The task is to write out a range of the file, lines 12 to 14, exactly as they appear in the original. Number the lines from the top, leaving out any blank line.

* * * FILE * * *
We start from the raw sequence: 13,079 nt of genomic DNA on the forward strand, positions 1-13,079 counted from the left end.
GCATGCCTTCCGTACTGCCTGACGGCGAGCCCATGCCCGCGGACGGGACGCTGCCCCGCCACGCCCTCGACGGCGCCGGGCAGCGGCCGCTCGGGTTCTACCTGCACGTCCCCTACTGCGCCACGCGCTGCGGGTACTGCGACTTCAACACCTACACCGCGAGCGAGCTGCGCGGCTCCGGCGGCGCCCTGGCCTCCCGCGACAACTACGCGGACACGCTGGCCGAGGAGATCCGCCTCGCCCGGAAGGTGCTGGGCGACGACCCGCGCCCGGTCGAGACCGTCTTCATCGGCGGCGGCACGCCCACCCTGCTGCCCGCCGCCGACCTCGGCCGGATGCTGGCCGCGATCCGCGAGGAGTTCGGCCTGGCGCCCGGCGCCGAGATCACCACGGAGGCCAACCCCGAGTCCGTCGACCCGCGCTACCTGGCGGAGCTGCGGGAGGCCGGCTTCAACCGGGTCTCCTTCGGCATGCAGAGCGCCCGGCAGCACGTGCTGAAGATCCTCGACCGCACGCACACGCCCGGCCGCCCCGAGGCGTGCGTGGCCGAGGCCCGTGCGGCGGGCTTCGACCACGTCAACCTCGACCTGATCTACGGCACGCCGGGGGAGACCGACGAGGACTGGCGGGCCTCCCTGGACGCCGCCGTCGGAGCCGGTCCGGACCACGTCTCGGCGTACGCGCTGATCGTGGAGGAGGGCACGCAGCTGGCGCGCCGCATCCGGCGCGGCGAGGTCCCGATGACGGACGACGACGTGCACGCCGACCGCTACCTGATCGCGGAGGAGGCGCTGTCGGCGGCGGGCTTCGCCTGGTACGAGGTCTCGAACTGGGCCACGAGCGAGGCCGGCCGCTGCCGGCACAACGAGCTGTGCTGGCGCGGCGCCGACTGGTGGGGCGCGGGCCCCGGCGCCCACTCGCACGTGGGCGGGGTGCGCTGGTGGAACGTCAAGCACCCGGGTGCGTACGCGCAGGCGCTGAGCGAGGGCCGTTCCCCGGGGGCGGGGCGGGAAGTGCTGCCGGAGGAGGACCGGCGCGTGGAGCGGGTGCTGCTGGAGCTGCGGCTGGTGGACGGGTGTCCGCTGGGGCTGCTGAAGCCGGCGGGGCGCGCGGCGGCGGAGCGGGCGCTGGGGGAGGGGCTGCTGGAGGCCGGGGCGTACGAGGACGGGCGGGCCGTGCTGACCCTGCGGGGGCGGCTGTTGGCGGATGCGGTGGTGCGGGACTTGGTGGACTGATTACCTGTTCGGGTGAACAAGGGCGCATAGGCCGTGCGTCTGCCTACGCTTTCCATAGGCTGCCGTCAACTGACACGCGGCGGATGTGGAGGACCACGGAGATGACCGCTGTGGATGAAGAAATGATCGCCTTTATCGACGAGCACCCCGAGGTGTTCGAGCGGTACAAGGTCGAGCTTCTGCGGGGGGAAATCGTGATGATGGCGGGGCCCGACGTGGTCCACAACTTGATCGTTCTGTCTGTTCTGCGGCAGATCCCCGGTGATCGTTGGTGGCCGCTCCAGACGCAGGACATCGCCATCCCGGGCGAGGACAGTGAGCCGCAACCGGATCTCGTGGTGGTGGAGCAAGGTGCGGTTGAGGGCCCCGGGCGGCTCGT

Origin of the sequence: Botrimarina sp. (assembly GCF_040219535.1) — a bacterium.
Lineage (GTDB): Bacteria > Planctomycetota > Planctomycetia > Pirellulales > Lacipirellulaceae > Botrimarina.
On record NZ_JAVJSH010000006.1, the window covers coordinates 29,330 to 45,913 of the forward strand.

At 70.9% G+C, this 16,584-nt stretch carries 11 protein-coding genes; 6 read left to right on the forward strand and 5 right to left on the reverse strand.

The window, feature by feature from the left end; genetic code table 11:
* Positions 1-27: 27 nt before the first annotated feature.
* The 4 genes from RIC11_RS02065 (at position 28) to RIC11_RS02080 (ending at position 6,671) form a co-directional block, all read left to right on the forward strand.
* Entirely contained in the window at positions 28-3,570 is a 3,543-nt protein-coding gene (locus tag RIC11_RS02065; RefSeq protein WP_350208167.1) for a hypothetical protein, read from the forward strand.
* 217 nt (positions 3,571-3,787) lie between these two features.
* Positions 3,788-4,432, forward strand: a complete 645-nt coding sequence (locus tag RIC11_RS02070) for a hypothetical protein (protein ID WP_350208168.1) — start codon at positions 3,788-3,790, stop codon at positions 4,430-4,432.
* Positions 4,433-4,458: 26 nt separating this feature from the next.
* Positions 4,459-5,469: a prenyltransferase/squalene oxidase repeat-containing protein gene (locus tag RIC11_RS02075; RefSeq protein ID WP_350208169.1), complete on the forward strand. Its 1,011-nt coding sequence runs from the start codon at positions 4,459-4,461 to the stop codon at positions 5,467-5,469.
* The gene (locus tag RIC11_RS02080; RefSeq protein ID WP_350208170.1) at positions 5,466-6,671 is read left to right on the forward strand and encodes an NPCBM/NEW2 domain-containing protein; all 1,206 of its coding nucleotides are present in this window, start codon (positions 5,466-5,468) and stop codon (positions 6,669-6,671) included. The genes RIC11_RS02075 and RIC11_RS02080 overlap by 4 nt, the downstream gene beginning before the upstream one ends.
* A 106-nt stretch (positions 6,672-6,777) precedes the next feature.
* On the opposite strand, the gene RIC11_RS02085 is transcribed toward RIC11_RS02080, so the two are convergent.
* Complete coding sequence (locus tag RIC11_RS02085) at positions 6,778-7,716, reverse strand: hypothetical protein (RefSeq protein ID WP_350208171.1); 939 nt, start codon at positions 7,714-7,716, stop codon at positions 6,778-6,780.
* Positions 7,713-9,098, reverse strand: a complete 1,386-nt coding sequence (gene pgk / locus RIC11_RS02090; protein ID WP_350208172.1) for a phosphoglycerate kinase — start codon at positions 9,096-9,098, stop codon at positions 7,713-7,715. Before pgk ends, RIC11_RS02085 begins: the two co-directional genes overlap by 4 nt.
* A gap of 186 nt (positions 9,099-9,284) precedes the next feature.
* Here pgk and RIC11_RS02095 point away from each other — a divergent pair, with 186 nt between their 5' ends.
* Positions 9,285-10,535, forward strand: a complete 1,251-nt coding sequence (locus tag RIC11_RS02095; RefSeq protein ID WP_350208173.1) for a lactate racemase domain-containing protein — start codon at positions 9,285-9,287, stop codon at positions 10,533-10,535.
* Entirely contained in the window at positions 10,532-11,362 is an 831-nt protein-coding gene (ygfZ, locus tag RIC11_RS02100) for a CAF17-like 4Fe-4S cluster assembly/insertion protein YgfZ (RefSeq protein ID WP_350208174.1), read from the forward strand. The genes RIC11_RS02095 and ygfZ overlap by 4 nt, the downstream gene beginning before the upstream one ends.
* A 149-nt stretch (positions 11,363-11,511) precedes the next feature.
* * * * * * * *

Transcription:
* Positions 3,788-4,432, forward strand: a complete 645-nt coding sequence (locus tag RIC11_RS02070) for a hypothetical protein (protein ID WP_350208168.1) — start codon at positions 3,788-3,790, stop codon at positions 4,430-4,432.
* Positions 4,433-4,458: 26 nt separating this feature from the next.
* Positions 4,459-5,469: a prenyltransferase/squalene oxidase repeat-containing protein gene (locus tag RIC11_RS02075; RefSeq protein ID WP_350208169.1), complete on the forward strand. Its 1,011-nt coding sequence runs from the start codon at positions 4,459-4,461 to the stop codon at positions 5,467-5,469.